Obligations for registered building contractors
The Building Commissioner is responsible for monitoring and reviewing the operation of the building services Acts and administering the Building Services Board (the Board) that governs the registration of builders in Western Australia.
The building services Acts set out the obligations that registered service providers must adhere to.
General registration obligations
You must notify the Board in writing if:
- You change your address.
- There is a change in your eligibility.
- You are suffering financial difficulty.
- You have been charged with a serious offence.
- You are convicted of an offence against the law of the Commonwealth or another jurisdiction.
- You no longer have an eligible nominated supervisor.
If your registration is amended, suspended or cancelled you must return your registration certificate to the Board no later than 14 days after you are notified.
Permits and standards
- Building permit - You must obtain a building permit when required and comply with the plans and specifications included in the certificate of design compliance.
- Notice of cessation - You should submit a notice of cessation to the relevant permit authority if you cease to be contracted to do the work and provide the owner of the property with a copy.
- Building standards - You must ensure that all building work complies with each applicable building standard.
- Notice of completion - You must give notice of the completion of the building work to the permit authority on the approved form.
- Work affecting other land - You must ensure the work does not adversely affect land beyond the boundaries unless the owner of the other land has consented. You should also familiarise yourself with all your obligations relating to affecting other land.
Home building contracts
The Home Building Contracts Act 1991 (the Act) regulates contracts between anyone undertaking home building or associated work for a home owner where the value of the fixed price contract is between $7,500 and $500,000. The following requirements apply:
- Notice for the home owner - You must provide the owner with a copy of the ‘Notice for the Home Owner’.
- Home building work contract - Contracts must be in writing, contain all the terms, conditions and provisions of the agreement, show the date and be signed by both parties.
- Deposits and progress payments - Deposits must not exceed 6.5 per cent of the total cost of the work and progress payments must only be for work actually performed or materials already supplied.
- Contract variations - Variations must be in writing, show the date and be signed by both parties. You must give a copy to the home owner before the variation work commences.
- Price rises - ‘Rise and fall’ clauses are prohibited under the Act.
- Home indemnity insurance - All residential building work above $20,000 must be covered by home indemnity insurance.
- Workmanship defects - You are liable to make good any defects in home building work where notified in writing within four months of practical completion.
Limited provisions apply to cost plus contracts.
You must ensure your sign is located in a prominent position on the site, be able to be read by members of the public from outside the site, is of reasonable dimensions and written in clearly legible letters and numerals. It must contain the name, registration number and contact telephone number of the contractor and the name and registration number of the nominated supervisor of the contractor.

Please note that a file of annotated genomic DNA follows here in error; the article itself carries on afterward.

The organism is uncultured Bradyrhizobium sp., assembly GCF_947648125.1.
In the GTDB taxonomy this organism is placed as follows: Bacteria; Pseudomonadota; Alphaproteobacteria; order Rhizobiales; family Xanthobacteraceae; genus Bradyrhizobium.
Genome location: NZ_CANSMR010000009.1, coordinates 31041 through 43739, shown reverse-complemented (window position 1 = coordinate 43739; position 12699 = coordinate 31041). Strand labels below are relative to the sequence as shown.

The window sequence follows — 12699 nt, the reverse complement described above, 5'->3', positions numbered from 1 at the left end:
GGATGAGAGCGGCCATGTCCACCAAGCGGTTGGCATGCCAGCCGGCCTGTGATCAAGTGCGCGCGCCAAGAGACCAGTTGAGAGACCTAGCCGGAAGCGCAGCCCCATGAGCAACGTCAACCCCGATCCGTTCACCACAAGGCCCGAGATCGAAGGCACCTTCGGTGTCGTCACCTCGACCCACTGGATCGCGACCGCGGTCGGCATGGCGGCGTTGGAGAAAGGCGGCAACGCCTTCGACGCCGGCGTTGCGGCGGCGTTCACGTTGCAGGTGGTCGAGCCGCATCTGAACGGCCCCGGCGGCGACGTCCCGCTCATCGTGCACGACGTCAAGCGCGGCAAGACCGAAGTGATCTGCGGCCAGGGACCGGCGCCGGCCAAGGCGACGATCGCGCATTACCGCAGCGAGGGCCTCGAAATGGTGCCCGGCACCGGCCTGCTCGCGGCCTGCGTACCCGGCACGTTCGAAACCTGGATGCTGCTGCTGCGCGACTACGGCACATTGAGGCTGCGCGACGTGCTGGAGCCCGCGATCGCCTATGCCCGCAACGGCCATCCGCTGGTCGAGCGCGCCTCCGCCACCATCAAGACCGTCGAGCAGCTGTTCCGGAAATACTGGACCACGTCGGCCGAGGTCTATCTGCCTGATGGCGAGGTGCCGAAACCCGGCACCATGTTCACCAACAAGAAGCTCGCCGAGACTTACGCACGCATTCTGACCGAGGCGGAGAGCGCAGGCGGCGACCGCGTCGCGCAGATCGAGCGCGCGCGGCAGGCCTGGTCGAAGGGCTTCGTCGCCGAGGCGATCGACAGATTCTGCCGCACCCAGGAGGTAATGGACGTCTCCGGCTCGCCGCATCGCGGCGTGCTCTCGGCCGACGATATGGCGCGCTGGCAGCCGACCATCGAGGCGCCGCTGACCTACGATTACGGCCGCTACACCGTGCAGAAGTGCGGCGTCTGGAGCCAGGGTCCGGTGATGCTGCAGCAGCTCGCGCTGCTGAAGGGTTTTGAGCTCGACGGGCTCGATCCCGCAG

Any advertising must contain your registration number.
Compliance audit program
The compliance audit program ensures that:
- Performance standards are being met.
- The registration system works as it is intended.
- The building industry remains vibrant by ensuring consumer confidence and trust remains high.
An audit by a compliance officer will verify that the building contractor is compliant with the building services Acts.
Written notice of an audit will be issued to the registered building contractor to allow adequate time to prepare documents for the audit.
During the audit, the registered building contractor will have the opportunity to discuss any compliance related matters with the compliance officer.
Compliance officers are bound by the Department of Commerce Code of Conduct. Any information obtained during the audit will remain confidential unless the Building Services Board or the Building Commission is required to disclose the information by law.
The audit will include inspections of building work currently under construction and an administrative audit at the building contractor’s office of a number of completed building projects, including statutory obligations. All works to be audited will be selected by the compliance officer. Generally, an audit takes between two and four weeks depending on the size and nature of the building business.
What happens after an audit is completed?
The Building Commission acknowledges compliance efforts and will support registered building contractors and practitioners who are endeavouring to comply with their requirements.
When necessary, actions taken for non-compliance may include prosecutions seeking the imposition of penalties, the use of a public warning to protect consumers from serious non-compliance and the commencement of disciplinary action.
In additional to its audit activities the Building Commission also undertakes general inspections to monitor how building services are being carried out and how building standards are being applied. Information arising from general inspections is reviewed and may be used to inform and amend the schedule of audits.
Further information regarding your obligations is located on the Building Commission website. A copy of the building services acts are available on the State Law Publisher website.
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